• The Seller will usually (but not always) deliver its estimated balances at closing. The closing purchase price is then adjusted, upwards or downwards, by the difference between the estimated closing balance and the negotiated target balance. The Buyer usually wants some visibility into how the Seller made these estimates to avoid having a major swing at the true-up (as described below), but the Buyer has to rely largely on the Seller here because the Seller is the only one with adequate information about the business prior to closing.
  • A few months after closing, the Buyer will provide its calculation of the actual closing balances. After the dust has settled and the actual figures are available, the Buyer (as the current owner of the business) then calculates what the actual closing balances were for purposes of the adjustment. To ensure an apples-to-apples comparison, the purchase agreement usually requires the Buyer to prepare these calculations using the same methods of accounting used by the Seller prior to closing, though even that leaves some room for interpretation or potential disagreement. The purchase price is then “trued-up” based on the actual figures. The agreement will usually specify a process for the Seller to review and dispute the Buyer’s calculations, if necessary. It may also specify how the Buyer recoups any adjustment owed to it, particularly because the Buyer has already paid over the purchase price to the Seller.

As you might guess, the devil is truly in the details here. Because there are so many possible permutations, uncertainty involving the Buyer’s application of the Seller’s accounting principles, and incentive for gamesmanship – after all, the adjustment directly impacts the dollars received by the Seller and paid by the Buyer – great care should be invested in making sure that the closing adjustments are constructed properly and with minimal room for maneuvering.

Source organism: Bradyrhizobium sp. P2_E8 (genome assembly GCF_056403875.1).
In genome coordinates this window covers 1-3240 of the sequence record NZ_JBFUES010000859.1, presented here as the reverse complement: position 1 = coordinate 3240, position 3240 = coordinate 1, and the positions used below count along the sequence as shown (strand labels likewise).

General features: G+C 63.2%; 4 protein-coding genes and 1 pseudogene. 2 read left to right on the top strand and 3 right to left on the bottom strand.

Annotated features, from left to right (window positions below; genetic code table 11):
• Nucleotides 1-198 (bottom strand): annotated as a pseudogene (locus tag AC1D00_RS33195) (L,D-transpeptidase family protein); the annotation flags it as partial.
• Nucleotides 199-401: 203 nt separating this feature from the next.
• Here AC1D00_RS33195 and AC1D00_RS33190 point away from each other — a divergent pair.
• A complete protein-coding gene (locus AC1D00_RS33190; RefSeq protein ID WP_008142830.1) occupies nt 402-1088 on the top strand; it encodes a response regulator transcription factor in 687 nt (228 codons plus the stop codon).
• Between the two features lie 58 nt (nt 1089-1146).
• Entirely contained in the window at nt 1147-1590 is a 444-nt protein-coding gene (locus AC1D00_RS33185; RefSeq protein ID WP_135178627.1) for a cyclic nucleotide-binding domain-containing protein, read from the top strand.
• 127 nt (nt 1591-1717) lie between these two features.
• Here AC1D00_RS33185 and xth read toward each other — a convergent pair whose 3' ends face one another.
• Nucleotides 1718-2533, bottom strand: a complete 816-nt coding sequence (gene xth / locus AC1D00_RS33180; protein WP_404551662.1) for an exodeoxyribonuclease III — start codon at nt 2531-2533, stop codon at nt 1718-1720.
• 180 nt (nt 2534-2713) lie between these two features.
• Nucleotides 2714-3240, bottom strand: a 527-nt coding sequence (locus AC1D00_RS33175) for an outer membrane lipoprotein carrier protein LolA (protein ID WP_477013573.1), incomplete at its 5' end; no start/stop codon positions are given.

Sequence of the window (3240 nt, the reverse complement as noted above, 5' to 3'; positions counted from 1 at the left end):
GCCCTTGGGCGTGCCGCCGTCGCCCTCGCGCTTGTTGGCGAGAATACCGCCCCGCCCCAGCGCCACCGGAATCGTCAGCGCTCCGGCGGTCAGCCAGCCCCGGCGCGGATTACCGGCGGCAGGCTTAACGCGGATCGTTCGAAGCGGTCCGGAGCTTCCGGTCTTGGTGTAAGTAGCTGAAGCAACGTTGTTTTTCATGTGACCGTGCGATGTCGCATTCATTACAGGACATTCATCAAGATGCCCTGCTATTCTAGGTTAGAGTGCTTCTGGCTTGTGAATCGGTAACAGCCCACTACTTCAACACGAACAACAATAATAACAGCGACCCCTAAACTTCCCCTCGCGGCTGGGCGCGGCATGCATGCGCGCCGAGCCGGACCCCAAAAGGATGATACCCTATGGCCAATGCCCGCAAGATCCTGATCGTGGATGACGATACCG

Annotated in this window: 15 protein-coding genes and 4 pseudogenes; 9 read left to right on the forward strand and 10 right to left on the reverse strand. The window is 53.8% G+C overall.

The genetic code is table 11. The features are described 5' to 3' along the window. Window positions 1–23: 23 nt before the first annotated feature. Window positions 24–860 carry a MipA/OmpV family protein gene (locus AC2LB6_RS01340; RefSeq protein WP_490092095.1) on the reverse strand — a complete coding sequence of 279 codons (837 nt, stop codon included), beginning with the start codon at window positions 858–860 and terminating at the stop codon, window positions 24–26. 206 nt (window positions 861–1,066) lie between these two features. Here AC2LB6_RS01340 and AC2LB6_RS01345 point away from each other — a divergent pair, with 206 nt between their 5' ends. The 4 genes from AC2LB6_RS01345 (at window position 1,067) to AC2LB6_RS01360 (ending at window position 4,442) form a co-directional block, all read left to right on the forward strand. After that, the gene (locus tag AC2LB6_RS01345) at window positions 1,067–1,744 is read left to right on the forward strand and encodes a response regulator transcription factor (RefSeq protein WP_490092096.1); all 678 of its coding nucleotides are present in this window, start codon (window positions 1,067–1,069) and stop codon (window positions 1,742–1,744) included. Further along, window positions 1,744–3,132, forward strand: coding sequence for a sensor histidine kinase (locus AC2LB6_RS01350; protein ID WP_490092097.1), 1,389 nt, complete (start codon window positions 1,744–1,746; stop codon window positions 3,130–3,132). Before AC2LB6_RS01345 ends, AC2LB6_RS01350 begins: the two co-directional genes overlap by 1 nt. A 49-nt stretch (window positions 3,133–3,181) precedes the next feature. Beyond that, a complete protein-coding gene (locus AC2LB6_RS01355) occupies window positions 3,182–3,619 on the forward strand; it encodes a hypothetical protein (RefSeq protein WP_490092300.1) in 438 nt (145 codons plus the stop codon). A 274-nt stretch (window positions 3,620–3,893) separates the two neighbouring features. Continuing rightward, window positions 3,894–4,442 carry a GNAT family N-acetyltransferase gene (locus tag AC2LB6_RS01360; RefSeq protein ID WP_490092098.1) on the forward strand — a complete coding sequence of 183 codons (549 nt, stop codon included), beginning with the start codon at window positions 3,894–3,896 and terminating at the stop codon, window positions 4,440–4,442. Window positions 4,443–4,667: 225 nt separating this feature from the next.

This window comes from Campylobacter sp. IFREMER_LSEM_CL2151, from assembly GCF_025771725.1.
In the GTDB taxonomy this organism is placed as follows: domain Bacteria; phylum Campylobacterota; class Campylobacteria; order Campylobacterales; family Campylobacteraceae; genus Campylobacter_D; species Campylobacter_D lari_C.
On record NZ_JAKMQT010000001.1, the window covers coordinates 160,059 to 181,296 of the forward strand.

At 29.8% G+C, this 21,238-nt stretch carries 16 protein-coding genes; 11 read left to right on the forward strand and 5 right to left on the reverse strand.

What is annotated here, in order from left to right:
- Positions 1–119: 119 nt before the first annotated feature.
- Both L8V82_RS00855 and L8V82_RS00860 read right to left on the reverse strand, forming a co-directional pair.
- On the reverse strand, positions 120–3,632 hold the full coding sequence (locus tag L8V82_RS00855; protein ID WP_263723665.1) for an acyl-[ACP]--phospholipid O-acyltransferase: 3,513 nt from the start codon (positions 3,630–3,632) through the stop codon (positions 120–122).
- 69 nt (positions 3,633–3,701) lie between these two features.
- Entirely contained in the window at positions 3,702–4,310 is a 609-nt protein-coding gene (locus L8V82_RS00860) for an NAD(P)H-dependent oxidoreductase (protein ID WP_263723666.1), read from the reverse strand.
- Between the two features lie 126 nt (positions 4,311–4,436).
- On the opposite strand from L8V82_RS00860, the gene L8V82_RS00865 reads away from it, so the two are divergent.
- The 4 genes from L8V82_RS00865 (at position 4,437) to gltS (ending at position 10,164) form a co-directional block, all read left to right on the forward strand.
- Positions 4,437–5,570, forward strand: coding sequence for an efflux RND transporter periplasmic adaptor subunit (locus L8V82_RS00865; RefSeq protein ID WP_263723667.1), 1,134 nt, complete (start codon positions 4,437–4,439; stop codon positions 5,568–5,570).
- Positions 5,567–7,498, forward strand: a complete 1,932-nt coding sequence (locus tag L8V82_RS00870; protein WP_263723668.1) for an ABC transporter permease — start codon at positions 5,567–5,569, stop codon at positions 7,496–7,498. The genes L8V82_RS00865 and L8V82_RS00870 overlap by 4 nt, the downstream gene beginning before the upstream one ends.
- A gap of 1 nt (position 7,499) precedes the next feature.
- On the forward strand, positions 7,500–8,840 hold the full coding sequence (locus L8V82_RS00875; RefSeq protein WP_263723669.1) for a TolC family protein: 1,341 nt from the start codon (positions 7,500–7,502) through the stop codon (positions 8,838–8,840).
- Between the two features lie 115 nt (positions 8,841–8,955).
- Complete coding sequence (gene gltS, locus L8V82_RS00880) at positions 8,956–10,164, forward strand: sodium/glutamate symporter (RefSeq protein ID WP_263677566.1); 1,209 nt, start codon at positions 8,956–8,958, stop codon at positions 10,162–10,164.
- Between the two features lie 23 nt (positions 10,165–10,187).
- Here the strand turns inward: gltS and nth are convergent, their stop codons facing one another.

Why Should I Care?

Buyer: The Buyer needs assurance that it’s not closing into an immediate capital infusion. If the Seller runs down the inventory while running up the payables, the Buyer may find itself paying for the business and then immediately paying more to run the business. In addition, the Buyer needs to complete its due diligence as part of the closing adjustment exercise as a means to better understand the historical operating requirements of the business as well as the Seller’s method of accounting. All of these factors will have an impact on how the Buyer operates the business post-closing.

Seller: It’s all dollars to the Seller. And to the extent the Seller may have been overly-diligent about leaving extra working capital in the business, or if the timing of the closing results in an artificial blip in working capital, the Seller might actually find that it’s disadvantaged by the closing adjustment if not properly constructed. The Seller also needs to ensure appropriate visibility into the Buyer’s post-closing true-up calculation and have an adequate procedure to challenge the calculation.

Next Month: What Goes in a Letter of Intent

Read last month’s piece: Preparing to Sell Your Company